[00:50:39]I can think of a million different things people have done and and and it's just, it can be fun. And there's attorneys are so skilled and, but you need to enjoy whatever you're doing. It doesn't mean necessarily the firm. If you're bored, practicing law, it's the subject matter of what you're doing, this your interest.
[00:50:56] You're not just. The job and the subject matter [00:51:00] sign interest in you, then there's something wrong. You should, and I hate to say this, but you should enjoy it regardless of what you do. You shouldn't enjoy the minutia of it. The the things that people don't think are fun, the things that people think are fun.
[00:51:12]If you're a litigator, you should enjoy discovery. You should enjoy writing briefs. You should enjoy going to court and doing most of the things that you do now, you don't have to enjoy all those things. Some attorneys don't want to go to court, which is fine, but you should enjoy aspects of your job a lot.
[00:51:25] And and they should be fun for you. And you should look at them as creative exercises and things to improve, add, and so forth. And if you don't then then if you don't like the subject matter, and that's a problem years ago, a friend of mine called me and told me I should go work at his firm because they were a bunch of entertainment attorneys walking around doing all these deals running around on the convertibles, talking on cell phones.
[00:51:47] This is before cell phones were common. I need to go to movie deals and so forth. And that sounded like a lot of fun. But when I got to the firm, I discovered that it was just the same thing as every other law firm, just a bunch of attorneys [00:52:00] sitting behind desks, doing different types of, the same type of work.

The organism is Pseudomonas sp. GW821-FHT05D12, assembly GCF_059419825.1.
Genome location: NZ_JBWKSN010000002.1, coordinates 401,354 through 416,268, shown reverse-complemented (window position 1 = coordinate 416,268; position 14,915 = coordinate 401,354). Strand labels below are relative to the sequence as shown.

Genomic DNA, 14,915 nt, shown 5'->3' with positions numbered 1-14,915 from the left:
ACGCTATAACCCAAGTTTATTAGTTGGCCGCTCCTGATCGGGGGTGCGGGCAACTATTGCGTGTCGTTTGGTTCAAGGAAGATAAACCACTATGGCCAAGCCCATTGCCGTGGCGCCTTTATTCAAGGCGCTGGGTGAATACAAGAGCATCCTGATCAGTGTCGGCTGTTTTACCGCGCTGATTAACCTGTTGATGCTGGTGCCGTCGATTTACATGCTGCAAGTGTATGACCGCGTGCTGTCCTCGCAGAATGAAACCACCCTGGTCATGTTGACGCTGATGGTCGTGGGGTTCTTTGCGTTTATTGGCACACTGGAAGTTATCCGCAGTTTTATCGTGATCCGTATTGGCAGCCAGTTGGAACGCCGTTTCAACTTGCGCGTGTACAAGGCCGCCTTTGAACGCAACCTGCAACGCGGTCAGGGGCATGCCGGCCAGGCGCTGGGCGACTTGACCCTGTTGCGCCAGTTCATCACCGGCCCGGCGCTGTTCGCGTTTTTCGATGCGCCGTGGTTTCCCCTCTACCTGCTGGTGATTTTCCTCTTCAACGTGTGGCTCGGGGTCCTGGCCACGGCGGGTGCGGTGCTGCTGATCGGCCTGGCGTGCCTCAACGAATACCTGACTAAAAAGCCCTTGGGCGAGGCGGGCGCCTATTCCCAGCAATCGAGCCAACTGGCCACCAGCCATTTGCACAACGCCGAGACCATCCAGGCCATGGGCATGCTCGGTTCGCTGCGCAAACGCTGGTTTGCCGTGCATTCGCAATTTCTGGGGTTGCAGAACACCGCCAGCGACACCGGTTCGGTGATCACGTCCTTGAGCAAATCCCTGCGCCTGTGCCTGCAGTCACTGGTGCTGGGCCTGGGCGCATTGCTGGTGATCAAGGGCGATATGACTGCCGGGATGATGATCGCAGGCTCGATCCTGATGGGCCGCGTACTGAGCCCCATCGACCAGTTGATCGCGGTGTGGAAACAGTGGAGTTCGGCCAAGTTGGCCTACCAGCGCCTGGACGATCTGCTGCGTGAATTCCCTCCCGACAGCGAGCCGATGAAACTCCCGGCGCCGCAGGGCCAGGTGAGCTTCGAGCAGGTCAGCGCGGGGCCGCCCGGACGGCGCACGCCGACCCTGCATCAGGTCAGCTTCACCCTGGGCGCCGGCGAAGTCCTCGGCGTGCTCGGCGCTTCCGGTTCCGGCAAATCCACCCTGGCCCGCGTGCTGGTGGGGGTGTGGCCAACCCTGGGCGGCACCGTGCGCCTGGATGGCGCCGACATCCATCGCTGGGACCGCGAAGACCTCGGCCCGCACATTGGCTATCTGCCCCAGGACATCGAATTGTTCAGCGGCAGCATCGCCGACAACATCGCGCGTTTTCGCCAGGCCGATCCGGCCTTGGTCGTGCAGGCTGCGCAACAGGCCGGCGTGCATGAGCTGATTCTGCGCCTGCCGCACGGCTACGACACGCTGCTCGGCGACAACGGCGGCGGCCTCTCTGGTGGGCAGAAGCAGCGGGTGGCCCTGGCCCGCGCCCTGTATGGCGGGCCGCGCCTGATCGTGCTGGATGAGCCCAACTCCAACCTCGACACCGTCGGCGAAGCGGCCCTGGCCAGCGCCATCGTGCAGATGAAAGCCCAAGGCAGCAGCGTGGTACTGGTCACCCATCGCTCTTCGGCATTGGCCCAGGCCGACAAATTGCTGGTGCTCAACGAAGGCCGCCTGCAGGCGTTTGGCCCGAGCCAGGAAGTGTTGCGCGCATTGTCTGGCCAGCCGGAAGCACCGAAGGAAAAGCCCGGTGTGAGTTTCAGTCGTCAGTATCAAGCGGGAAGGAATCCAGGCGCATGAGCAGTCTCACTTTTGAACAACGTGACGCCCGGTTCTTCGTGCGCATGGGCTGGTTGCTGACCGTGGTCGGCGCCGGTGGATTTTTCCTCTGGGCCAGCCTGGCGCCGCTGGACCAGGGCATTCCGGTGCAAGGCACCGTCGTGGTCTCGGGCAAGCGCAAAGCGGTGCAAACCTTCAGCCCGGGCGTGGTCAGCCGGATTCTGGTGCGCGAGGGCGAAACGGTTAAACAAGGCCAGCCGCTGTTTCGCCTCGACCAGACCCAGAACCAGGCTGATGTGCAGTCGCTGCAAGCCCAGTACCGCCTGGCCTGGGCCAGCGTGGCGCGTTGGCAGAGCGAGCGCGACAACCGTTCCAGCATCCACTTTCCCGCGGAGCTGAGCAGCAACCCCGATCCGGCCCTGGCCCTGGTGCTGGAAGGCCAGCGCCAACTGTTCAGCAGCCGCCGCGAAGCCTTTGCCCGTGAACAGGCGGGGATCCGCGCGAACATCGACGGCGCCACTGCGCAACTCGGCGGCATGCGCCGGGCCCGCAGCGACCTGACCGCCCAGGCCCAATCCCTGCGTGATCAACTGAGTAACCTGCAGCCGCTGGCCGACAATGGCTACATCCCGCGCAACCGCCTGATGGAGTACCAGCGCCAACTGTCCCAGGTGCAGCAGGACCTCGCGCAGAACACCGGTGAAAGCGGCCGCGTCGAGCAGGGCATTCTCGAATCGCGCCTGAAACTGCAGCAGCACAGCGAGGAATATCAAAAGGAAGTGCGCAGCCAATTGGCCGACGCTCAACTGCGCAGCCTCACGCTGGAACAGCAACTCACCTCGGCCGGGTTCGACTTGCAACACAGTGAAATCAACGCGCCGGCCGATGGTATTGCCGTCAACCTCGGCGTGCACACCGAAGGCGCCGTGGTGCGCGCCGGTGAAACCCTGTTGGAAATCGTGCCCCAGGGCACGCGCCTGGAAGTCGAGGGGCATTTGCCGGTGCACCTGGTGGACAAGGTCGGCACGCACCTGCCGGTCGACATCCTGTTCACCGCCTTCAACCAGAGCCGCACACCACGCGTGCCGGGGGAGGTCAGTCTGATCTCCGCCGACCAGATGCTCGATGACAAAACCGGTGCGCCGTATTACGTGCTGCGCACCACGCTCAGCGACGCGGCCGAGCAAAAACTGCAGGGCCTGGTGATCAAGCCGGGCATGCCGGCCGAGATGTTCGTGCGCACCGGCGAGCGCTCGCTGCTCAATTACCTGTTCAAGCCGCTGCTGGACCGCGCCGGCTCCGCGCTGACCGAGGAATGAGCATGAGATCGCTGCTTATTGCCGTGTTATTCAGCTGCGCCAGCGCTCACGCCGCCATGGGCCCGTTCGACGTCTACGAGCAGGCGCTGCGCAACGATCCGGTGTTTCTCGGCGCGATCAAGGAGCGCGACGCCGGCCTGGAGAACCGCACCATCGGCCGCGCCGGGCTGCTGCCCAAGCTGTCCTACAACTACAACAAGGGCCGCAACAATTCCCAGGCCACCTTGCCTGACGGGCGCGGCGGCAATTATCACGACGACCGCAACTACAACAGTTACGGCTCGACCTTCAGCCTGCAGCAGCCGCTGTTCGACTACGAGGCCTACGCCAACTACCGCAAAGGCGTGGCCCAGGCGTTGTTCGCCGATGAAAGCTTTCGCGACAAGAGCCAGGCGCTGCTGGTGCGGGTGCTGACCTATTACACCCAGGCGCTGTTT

[00:52:03] And it just looked like everywhere else. And it didn't, I was bored and took the interview. One of the things I've noticed too. So just remember that most firms it's about the work certainly there's places that are more exciting through the weekend, but most firms it's going to be about the work.
[00:52:18] Another thing, a reason to look for a job is the people look for jobs and I don't think it's a good thing is because I need attention and validation. I have all sorts of problems. I'd like to shop for cars and trade cars in every, once every several years, I like doing that.
[00:52:34] I don't know why you can pretty much drive a car forever now, so there's no reason to, but I enjoy the process of looking at cars. That's not a smart thing. Some people enjoy the process of looking for jobs and, and some people are constantly doing a job search and and when they get out there they're validated.